Musical theatre has also been present on Glee through its cast and guest stars. Several of the main cast members have former experience performing on stage, the most notable being Matthew Morrison who plays Glee Club teacher Will Schuester. John Lloyd Mills was the first to make a cameo, playing wood-shop teacher Henri St. Pierre, but there have also been appearances by Jonathon Groff (Jesse St. James), Phoebe Strole (Penny Owen), Kristin Chenoweth (April Rhodes) and Neil Patrick Harris (Bryan Ryan). The musical theatre star most commonly associated with the show though is Idina Menzel, who had a recurring role as the coach of rival show choir Vocal Adrenaline, Shelby Corcoran. With the strong physical resemblance between her and Lea Michele too, she was eventually revealed as Rachel’s birth mother.
I know a lot of musical theatre performers who look down their nose at Glee and take great pleasure in criticizing it, which is why I think it’s such a great thing that some of the best names in the business have shown their support with their involvement as guest stars. Idina Menzel in particular, has been very vocal about her love of the show. She was quoted in The Stage last year praising Glee for opening the eyes of the viewing public to the challenges faced by those who work in the musical theatre industry, saying: “It just educates the audiences about the incredible music that comes from these shows, and it gives people a real appreciation…for the work ethic involved. You can tell the kids are rehearsing, recording, dancing, singing – it’s an incredibly disciplined thing. And it gives people a real respect for what we do.”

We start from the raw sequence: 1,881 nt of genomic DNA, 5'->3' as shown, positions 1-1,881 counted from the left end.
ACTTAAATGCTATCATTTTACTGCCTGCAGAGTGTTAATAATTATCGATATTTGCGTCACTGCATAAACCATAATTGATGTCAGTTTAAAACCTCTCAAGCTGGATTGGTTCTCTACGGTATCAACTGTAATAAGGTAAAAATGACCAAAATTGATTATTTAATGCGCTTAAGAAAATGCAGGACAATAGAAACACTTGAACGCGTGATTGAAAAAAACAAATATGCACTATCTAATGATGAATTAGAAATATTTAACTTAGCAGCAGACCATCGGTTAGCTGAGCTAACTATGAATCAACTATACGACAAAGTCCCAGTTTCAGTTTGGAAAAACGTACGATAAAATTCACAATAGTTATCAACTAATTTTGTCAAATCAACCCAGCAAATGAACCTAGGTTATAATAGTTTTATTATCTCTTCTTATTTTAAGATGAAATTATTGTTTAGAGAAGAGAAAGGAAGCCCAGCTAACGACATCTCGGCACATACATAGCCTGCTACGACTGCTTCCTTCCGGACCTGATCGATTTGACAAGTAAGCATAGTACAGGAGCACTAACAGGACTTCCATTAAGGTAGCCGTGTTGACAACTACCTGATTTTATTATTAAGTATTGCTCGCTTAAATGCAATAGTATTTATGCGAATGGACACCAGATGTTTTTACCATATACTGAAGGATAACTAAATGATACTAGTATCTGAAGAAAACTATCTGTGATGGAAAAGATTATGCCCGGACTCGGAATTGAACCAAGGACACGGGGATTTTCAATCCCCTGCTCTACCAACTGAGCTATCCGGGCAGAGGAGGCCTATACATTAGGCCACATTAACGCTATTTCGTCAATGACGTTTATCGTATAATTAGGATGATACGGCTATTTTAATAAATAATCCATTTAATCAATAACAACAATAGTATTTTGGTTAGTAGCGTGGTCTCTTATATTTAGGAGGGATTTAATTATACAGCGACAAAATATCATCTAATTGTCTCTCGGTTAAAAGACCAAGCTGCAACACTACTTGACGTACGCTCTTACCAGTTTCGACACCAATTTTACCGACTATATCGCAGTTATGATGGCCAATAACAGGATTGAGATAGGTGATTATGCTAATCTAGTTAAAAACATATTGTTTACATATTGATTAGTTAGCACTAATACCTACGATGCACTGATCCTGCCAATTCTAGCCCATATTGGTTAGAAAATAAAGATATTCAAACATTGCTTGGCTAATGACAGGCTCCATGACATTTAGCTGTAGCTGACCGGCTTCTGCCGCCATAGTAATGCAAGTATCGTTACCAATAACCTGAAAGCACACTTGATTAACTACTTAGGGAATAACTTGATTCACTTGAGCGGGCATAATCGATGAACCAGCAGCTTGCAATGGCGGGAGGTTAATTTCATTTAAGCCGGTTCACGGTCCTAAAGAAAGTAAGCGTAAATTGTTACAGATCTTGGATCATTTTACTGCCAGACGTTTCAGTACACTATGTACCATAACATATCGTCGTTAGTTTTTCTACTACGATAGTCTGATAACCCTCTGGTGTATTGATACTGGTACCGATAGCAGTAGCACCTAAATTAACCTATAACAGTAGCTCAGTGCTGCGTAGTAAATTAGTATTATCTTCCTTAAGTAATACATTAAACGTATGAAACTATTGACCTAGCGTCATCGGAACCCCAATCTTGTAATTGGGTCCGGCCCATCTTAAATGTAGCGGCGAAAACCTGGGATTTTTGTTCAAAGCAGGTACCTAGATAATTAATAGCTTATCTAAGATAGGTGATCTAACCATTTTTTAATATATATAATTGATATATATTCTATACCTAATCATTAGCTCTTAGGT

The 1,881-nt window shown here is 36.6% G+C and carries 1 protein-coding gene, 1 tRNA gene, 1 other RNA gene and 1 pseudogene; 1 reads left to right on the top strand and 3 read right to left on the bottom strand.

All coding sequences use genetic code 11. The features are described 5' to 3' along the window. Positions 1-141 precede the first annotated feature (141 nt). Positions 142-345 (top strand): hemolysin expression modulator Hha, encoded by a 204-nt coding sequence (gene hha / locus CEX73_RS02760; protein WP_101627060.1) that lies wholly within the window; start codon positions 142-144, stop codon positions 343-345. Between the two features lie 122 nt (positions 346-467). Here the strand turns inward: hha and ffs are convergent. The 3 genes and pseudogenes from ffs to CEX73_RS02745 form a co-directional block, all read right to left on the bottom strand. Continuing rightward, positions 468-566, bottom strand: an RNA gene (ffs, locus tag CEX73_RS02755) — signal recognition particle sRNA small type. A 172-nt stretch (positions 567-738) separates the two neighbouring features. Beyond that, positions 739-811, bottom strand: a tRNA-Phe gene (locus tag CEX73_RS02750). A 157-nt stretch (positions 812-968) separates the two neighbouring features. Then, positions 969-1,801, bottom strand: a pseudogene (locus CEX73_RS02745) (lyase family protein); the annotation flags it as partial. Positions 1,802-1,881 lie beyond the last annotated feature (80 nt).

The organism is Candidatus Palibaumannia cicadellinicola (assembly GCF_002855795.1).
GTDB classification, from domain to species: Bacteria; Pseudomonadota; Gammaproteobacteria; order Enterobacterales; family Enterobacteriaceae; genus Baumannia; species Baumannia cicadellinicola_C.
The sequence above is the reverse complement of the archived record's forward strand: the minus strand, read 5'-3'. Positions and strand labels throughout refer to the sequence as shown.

Glee creator Ryan Murphy recently announced that the TV series is set to end next year. The early death of Cory Monteith scuppered original plans for a sixth season which revolves around the characters of Rachel and Finn, and Murphy revealed that he has re-worked the ending so that it now honours Monteith instead. The timing seems right for Glee to say goodbye I think, but with talk of a stage musical based on the show, it doesn’t seem that this will be a forever farewell. It was confirmed earlier this year that a Glee musical is in the works, but no further details have been given as to who will star in it, or indeed whether it will follow the TV series and its characters as we know them, or just serve as inspiration. Either way, I’m sure that a live stage musical version of Glee will be a sure-fire hit with theatre-goers; the two go naturally hand-in-hand. Musical theatre is such a big aspect of the show it feels that, rather than taking a risk with the stage musical, Glee is simply coming home to where it belongs.
By Julie Robinson (@missjulie25)
Thursday 24th October 2013